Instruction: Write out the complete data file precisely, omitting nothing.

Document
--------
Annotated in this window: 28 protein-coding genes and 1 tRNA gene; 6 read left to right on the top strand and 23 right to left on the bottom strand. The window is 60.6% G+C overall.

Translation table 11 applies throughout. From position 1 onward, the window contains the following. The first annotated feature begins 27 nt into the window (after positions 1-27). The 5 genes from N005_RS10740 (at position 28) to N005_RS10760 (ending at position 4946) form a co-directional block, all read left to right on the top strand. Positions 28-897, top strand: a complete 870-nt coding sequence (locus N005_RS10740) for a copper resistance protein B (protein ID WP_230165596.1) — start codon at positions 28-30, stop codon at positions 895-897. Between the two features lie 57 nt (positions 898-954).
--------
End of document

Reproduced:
Annotated in this window: 28 protein-coding genes and 1 tRNA gene; 6 read left to right on the top strand and 23 right to left on the bottom strand. The window is 60.6% G+C overall.

Translation table 11 applies throughout. From position 1 onward, the window contains the following. The first annotated feature begins 27 nt into the window (after positions 1-27). The 5 genes from N005_RS10740 (at position 28) to N005_RS10760 (ending at position 4946) form a co-directional block, all read left to right on the top strand. Positions 28-897, top strand: a complete 870-nt coding sequence (locus N005_RS10740) for a copper resistance protein B (protein ID WP_230165596.1) — start codon at positions 28-30, stop codon at positions 895-897. Between the two features lie 57 nt (positions 898-954).